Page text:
Indirect effects

Indirect pathways could potentially link psychosocial stressors to disease through health behaviours. Chronic activation of the fight-or-flight response could potentially alter neurotransmitter balance in the brain. In particular, imbalances in brain concentrations of dopamine (neurotransmitter involved in motivation and reward) and serotonin (neurotransmitter involved in mood and appetite) could increase the salience of pleasurable or compulsive activities [4], such as smoking, consumption of high fat/high sugar foods, avoidance of physical activity and increased consumption of alcohol [3][4]. These behaviours in turn increase the risk of T2D.

Stress and diabetes: the evidence[a]

Experimental studies in humans

Despite numerous reports of the involvement of psychosocial stress in blood glucose regulation among diabetic patients[5], very few studies have actually investigated the effect of psychoneuroendocrine activation on glucose metabolism in non-diabetic individuals. One such study is a recent cross-over trial among 15 overweight male Bosnian war refugees with post-traumatic stress disorder, in whom acute psychological stress induced postprandial blood glucose peaks and elevated insulin levels and a selective decrease of systemic immune markers and the proinflammatory regulator of the NF kappaB cascade, which are associated with T2D[6].

Interestingly, stress-induced hyperglycemia is a common problem in patients admitted to intensive care units, even when glucose homeostasis has previously been normal[7]. This is an excellent paradigm of a ‘natural’ experiment, clearly indicating the potential of acute psychological stress to dysregulate glucose metabolism. Experimental research on the potential of stress to induce permanent metabolic deregulation is still lacking however.

Epidemiological studies

Unlike experimental studies, observational epidemiological studies rely on self-reports of individuals regarding their exposure to several psychosocial stressors, including major life events, job and financial insecurity, social isolation and psychosocial stress at work and thus are able to assess the effect of chronic rather than acute stress. In some studies, objective measures of stress (i.e. biomarkers) have been used[b].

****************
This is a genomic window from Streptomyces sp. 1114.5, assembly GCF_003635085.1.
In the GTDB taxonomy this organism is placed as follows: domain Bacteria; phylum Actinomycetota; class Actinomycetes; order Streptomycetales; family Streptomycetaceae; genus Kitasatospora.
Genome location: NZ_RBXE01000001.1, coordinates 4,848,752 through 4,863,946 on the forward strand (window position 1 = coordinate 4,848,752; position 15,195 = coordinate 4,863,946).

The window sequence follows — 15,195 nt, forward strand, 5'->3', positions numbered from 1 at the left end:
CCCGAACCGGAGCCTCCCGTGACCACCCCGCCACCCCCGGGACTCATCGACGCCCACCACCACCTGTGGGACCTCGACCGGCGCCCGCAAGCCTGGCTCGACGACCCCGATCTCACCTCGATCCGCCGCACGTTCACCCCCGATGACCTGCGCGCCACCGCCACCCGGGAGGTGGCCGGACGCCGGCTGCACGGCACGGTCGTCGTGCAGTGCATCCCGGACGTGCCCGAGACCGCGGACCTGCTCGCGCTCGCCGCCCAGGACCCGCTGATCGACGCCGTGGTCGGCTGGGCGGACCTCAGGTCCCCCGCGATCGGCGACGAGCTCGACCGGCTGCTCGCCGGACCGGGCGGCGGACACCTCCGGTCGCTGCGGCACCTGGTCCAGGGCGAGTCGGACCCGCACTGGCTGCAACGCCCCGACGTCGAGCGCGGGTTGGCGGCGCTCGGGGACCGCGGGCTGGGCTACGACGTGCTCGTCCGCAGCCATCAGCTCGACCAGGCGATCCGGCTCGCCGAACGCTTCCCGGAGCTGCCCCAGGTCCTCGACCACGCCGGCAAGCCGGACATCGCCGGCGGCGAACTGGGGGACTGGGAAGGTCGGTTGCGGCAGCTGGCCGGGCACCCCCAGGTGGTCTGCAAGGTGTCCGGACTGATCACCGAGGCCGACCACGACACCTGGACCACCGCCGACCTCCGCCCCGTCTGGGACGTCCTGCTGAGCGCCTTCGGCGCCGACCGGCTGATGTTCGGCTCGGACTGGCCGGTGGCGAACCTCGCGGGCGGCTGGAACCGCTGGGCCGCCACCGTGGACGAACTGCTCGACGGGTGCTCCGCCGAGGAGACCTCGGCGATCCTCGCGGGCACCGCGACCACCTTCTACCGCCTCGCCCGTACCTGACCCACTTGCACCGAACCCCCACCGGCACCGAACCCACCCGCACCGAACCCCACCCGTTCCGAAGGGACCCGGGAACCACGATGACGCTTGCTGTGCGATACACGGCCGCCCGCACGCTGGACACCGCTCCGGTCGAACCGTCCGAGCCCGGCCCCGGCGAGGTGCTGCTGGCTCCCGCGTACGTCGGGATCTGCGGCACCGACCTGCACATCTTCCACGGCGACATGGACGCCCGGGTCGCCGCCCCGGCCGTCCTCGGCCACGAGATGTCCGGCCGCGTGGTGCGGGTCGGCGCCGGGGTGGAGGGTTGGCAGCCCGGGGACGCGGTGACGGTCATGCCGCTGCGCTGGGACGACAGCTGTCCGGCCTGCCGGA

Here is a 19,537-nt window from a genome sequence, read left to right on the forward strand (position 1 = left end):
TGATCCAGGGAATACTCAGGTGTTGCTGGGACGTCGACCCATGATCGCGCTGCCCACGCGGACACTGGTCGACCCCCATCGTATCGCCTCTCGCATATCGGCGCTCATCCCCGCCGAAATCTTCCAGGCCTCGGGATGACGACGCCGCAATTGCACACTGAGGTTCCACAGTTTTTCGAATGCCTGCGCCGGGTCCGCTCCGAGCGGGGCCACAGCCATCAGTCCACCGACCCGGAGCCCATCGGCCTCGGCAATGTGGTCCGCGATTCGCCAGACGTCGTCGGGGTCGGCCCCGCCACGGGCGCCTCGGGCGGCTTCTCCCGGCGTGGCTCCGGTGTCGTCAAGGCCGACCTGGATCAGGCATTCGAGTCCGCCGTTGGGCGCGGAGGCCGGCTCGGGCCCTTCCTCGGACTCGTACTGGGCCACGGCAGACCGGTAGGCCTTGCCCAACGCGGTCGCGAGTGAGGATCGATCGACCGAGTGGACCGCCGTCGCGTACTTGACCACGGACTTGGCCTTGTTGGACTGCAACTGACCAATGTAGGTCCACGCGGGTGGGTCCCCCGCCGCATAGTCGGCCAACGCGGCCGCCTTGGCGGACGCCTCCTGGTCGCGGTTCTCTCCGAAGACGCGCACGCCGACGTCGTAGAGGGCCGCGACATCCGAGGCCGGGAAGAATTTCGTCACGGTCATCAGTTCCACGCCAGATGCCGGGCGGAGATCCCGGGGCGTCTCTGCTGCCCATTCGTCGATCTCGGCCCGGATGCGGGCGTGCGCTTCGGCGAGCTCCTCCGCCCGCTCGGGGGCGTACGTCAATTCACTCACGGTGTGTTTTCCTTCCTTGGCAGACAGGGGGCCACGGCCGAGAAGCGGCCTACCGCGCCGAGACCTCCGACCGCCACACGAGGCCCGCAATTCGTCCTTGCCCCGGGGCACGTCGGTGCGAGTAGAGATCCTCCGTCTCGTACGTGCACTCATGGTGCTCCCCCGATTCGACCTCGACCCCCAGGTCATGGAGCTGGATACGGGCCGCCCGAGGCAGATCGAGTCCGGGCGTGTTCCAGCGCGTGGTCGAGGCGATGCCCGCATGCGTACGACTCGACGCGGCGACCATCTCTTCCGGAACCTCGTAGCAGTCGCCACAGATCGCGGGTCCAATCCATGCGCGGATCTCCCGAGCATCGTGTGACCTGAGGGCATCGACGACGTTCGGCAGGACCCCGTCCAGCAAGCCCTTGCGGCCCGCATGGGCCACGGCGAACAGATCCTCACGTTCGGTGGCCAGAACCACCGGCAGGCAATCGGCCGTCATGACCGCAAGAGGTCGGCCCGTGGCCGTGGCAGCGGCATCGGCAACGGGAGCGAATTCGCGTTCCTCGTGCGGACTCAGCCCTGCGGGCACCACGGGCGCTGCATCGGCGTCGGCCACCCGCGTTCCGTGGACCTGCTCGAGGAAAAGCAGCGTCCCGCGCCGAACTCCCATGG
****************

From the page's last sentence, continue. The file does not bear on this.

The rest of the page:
The first meta-analysis on the stress-diabetes association was by Chida & Hamer (2008)[8] and concluded that adverse psychosocial factors were significantly associated with poor glucose regulation among diabetic patients but found no evidence for an association with incident T2D. In contrast, a more recent systematic review by Pouwer et al (2010)[9] concluded that there was evidence that emotional stress, anxiety, anger and hostility increased T2D risk in prospective epidemiological studies, while evidence was conflicting for adverse life events and work stressors. Two meta-analyses concentrating on the role of work stress on T2D found conflicting evidence, with the one reporting no evidence for an association[10] and the other showing evidence for an association between job strain and T2D among cross-sectional[11].

Figure 2: Hazard Ratio (95% Confidence Intervals) for the association between different categories of stress and obesity (cross-classification) and incident type 2 diabetes in the Whitehall II study[13].
Figure 2: Hazard Ratio (95% Confidence Intervals) for the association between different categories of stress and obesity (cross-classification) and incident type 2 diabetes in the Whitehall II study[13].
One of the reasons for the inconsistent findings observed is the fact that psychosocial stress appears to affect risk of T2D differentially according to other factors, such as gender and body weight status. Analyzing data from the Whitehall II study, it was found that psychosocial stress at work doubles the risk of T2D among women but does not increase risk among men[12]. Interestingly, this adverse effect of stress among women was further exacerbated in the presence of obesity[13](figure 2).

This gender-stress interaction on T2D was replicated recently by further 4 studies in Canada[14], Serbia[15], Sweden[16] and Australia[17].


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  1. ^ Even though numerous high quality animal studies support the notion that both acute and chronic stress cause a dysregulation of glucose metabolism, this article will focus mainly on evidence among humans.

  2. ^ For a detailed overview of biomarkers of psychosocial stress, refer to Chida & Hammer (2008) and Chandola et al (2010) and for their association with T2D-related outcomes refer to Brunner et al (2002), Steptoe & Wardle (2005), Licht et al (2010) and DeSantis et al (2011)